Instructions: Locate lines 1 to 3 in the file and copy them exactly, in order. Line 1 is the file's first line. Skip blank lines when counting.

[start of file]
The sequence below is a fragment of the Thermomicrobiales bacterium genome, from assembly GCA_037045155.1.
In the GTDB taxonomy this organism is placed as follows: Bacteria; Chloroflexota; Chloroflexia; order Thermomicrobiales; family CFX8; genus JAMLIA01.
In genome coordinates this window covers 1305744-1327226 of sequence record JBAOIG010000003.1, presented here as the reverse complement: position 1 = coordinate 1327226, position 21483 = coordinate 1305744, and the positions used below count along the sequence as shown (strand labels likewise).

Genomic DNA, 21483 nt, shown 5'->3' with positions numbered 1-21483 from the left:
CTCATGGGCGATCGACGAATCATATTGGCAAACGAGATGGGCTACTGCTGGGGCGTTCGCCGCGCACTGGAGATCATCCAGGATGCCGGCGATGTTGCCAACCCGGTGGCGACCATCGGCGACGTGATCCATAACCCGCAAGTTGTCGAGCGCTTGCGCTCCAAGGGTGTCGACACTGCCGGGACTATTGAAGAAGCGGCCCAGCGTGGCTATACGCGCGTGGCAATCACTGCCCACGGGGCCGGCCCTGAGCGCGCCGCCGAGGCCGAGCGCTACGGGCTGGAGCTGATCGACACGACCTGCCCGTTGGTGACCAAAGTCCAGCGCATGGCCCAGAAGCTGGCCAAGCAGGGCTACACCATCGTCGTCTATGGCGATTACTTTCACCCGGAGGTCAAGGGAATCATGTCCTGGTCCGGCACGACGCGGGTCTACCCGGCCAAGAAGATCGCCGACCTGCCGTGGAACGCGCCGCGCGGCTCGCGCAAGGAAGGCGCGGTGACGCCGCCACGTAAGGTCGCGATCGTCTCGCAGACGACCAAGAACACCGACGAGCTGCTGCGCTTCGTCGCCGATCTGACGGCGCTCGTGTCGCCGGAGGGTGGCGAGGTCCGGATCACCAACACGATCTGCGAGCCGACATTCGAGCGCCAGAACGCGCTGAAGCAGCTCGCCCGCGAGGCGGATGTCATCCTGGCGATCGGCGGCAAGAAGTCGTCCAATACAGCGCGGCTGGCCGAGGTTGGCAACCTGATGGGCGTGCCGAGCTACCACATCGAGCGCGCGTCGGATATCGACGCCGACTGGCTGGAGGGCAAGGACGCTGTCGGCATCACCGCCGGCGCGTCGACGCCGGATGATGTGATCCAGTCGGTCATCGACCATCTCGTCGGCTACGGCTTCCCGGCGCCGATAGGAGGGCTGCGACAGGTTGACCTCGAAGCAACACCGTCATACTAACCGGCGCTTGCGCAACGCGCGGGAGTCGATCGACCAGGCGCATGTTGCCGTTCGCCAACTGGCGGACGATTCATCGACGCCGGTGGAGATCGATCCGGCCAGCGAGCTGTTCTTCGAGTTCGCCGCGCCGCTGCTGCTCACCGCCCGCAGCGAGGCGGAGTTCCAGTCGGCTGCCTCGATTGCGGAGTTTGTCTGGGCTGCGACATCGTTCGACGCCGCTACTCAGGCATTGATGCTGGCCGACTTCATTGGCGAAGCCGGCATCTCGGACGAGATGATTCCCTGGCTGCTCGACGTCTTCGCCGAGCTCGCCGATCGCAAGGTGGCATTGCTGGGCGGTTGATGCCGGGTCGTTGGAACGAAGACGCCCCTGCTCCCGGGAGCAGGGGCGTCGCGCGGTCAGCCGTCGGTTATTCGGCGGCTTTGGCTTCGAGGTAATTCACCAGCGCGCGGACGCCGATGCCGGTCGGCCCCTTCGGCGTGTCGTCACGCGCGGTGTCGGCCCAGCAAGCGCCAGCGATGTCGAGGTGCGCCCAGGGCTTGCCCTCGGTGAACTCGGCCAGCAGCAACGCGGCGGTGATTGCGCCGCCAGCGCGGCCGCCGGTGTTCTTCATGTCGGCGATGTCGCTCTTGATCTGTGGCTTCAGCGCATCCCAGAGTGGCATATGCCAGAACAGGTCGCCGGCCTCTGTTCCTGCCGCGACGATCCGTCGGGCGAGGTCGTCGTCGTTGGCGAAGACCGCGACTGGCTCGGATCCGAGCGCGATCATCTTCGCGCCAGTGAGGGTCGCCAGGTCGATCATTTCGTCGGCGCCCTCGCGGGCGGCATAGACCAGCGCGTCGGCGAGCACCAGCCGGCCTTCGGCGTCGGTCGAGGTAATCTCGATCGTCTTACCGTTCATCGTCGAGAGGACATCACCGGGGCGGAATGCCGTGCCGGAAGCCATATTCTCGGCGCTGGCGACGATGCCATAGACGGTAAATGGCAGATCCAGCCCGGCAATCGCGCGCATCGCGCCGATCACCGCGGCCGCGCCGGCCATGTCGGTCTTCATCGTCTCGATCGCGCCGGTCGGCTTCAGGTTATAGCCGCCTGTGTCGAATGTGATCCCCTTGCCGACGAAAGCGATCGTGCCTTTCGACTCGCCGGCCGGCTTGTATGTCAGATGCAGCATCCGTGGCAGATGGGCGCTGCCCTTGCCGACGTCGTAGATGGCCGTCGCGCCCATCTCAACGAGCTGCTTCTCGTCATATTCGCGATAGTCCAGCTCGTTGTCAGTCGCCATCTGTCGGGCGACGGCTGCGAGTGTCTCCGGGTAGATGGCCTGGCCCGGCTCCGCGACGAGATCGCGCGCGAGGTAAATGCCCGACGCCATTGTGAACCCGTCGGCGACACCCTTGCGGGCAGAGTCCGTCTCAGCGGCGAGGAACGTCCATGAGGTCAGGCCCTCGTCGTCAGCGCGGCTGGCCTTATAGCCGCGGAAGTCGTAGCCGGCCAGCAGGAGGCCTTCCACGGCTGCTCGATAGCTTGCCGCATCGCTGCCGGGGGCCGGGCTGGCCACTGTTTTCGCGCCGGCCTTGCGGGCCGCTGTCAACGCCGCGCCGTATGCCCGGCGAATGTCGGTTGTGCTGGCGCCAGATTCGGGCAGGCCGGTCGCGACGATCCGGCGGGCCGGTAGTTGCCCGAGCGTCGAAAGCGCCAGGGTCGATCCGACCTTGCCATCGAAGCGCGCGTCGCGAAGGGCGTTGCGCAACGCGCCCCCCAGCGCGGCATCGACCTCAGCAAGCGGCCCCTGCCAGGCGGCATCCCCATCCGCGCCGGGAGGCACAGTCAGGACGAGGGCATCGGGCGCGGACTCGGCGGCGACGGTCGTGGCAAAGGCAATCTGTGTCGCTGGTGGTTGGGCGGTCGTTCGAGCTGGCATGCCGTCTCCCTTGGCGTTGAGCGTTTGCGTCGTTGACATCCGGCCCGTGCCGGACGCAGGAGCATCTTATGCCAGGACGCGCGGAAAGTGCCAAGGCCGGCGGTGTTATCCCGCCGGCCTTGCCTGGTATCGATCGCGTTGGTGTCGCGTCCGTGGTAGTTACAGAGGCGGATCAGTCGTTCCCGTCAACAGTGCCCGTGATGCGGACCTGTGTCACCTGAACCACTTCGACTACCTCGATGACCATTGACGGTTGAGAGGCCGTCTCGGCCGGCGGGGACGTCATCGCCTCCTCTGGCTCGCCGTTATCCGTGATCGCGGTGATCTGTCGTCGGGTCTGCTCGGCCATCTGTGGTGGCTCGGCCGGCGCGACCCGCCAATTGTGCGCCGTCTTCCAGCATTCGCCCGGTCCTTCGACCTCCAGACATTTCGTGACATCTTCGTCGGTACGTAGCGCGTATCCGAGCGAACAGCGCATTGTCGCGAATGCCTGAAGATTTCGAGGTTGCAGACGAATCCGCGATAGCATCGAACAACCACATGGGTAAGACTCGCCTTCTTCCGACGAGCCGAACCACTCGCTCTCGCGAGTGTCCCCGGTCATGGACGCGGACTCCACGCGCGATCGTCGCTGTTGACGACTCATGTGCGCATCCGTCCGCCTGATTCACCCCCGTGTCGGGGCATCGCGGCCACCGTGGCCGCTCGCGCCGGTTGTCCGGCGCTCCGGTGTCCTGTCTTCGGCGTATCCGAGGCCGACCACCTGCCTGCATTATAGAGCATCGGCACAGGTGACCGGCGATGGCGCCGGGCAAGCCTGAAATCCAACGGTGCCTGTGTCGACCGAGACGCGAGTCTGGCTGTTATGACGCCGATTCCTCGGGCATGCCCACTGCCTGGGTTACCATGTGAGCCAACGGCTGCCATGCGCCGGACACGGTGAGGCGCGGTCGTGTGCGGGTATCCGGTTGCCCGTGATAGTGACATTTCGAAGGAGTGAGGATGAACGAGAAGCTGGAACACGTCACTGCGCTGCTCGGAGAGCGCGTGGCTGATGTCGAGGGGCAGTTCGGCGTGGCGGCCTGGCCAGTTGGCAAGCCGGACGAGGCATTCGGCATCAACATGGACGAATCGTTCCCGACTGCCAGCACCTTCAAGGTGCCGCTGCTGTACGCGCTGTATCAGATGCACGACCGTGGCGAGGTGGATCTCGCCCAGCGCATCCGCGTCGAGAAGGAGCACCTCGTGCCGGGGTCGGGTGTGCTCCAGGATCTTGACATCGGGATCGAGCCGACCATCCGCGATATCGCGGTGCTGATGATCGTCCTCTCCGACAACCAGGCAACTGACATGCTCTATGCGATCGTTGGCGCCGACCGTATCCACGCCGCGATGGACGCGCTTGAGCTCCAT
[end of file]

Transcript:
The sequence below is a fragment of the Thermomicrobiales bacterium genome, from assembly GCA_037045155.1.
In the GTDB taxonomy this organism is placed as follows: Bacteria; Chloroflexota; Chloroflexia; order Thermomicrobiales; family CFX8; genus JAMLIA01.
In genome coordinates this window covers 1305744-1327226 of sequence record JBAOIG010000003.1, presented here as the reverse complement: position 1 = coordinate 1327226, position 21483 = coordinate 1305744, and the positions used below count along the sequence as shown (strand labels likewise).